"Unlike the vast majority of emigrant politicians and leaders, he did not seek subsidies from the CIA-funded US Free Europe Committee. His sagacious management and effective and ingenious use of all opportunities ensured the Institute a financial independence that was closely related to political independence. A measure of emigrant Poles' support for Giedroyc and the Institute was the money-raising project for the 'Kultura' premises at Maisons-Laffitte [the second and last premises of the Literary Institute and "Kultura" at Maisons-Laffitte - ed.]. It more than covered the cost of purchase, the surplus allowing for the setting up of the 'Kultura' Fund, readers' contributions continuing to replenish it" (The PWN Multimedia Encyclopedia).
In 1947 the Institute published the first issue of "Kultura", the periodical which was soon to become the top magazine of post-war Polish emigration and a focal point for Polish émigré essayists and writers, most notably Andrzej Bobkowski, Józef Czapski, Witold Gombrowicz, Konstanty A. Jeleński, Juliusz Mieroszewski, Czesław Miłosz, Gustaw Herling-Grudziński and Jerzy Stempowski.
"The Kultura monthly became an island of non-conformism in a world divided by the Cold War. It was a major point of reference for refugees from Poland, them being advocates of the restoration of democratic rule in their mother country. Despite a very modest budget, the journal managed to maintain its independence over the years as well as playing an essential role during the Polish uprisings of 1956, 1970 and 1980. The Nobel Prize winner Czesław Miłosz, a writer who did a lot for Kultura, recollects: 'The founder of Kultura was sometimes no less than credited with the abolition of communism in Poland'.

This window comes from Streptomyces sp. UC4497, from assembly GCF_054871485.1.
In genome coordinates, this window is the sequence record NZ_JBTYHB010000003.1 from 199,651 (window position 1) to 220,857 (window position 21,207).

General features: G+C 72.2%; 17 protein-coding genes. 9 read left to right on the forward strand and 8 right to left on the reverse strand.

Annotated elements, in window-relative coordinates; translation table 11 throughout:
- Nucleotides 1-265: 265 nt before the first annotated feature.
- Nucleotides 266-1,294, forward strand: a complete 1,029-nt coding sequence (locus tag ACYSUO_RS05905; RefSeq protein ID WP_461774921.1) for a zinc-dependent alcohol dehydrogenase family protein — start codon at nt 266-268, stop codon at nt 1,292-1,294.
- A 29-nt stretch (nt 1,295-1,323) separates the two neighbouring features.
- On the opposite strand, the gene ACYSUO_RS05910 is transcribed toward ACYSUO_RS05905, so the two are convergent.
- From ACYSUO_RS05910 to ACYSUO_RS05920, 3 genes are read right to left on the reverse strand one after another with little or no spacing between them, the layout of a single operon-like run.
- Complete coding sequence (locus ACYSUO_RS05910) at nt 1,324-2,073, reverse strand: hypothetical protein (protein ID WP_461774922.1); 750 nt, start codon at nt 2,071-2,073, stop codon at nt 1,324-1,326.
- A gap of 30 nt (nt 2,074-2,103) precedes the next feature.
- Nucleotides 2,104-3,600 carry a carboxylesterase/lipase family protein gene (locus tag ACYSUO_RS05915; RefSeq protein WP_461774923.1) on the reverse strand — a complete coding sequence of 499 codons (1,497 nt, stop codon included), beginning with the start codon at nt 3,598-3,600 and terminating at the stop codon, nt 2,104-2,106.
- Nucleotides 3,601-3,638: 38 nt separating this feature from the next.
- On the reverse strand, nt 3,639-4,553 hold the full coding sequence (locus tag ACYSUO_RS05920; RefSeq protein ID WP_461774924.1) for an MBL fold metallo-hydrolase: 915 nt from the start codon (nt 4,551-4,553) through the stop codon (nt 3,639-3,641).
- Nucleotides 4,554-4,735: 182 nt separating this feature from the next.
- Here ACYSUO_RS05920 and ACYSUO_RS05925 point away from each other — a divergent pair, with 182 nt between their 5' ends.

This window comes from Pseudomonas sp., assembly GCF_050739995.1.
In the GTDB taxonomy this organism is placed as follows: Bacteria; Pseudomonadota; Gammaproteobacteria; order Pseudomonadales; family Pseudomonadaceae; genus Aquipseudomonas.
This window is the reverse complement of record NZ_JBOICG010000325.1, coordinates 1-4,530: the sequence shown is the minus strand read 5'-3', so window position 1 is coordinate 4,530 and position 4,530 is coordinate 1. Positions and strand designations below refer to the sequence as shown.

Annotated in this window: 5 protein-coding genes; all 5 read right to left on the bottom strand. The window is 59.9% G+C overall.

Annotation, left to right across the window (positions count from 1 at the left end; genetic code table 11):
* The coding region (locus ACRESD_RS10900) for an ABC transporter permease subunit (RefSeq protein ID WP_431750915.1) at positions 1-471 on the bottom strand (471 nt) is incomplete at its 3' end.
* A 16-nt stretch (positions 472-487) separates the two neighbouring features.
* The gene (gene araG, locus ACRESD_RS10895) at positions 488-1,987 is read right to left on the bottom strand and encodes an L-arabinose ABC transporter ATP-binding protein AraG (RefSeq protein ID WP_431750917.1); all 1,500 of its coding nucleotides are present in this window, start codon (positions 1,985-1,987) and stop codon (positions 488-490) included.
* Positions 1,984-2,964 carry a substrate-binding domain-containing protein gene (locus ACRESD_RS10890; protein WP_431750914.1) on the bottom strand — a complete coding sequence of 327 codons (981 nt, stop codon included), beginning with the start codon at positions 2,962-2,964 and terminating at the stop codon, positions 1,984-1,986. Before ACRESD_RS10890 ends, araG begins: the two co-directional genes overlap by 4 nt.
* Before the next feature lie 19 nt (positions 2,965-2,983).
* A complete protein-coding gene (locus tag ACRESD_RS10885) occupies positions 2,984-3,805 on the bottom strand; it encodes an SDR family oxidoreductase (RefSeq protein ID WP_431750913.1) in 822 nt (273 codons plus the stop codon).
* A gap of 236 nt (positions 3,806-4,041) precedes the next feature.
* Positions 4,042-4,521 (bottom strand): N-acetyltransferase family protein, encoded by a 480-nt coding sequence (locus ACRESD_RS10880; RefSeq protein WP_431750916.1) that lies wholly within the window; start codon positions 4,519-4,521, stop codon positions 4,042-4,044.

From the very start Kultura's priority was to maintain a close touch with Poland; no ostracism whatsoever was therefore attempted in relation to Poland and Polish refugees. Subsequent issues of the monthly and the books [...] were smuggled to Poland in backpacks.
Although his own writing rarely appeared in the journal, Giedroyc was an initiator of a number of important debates. Kultura opposed the position of the Polish émigré government which called for the restoration of Polish state borders from before 1939. It supported, however, the restoration of independence of Lithuania, Ukraine and Belarus." (Nicoletta Fagiolo, UNHCR 2000, www.unhcr.pl)
1953 was marked by the publication of the first volumes of the "Kultura" Library series. Initially the series included literature, political books, and memoirs. In 1962 "Zeszyty Historyczne" [Historical Journals] were added, a semi-annual publication (turned into a quarterly in 1973) devoted to the recent history of Poland and central European countries. In total 637 issues of "Kultura" came out - the last one in October 2000 - as well as, until September 2000, 511 volumes of the "Kultura" Library series, of which "Zeszyty Historyczne" represented 132 volumes.
Jerzy Giedroyc was a member of the editorial board of the journal of Russian dissidents "The Continent" and sat on the editorial board of the Ukrainian quarterly "Widnowa". He consistently pressed for Poland to establish good neighbourly relations with its eastern neighbours Ukraine, Lithuania and Belarus. Sometimes he did that despite the opinion of Polish émigré circles and of his closest associates. He was driven by the prospect of these countries regaining their independence.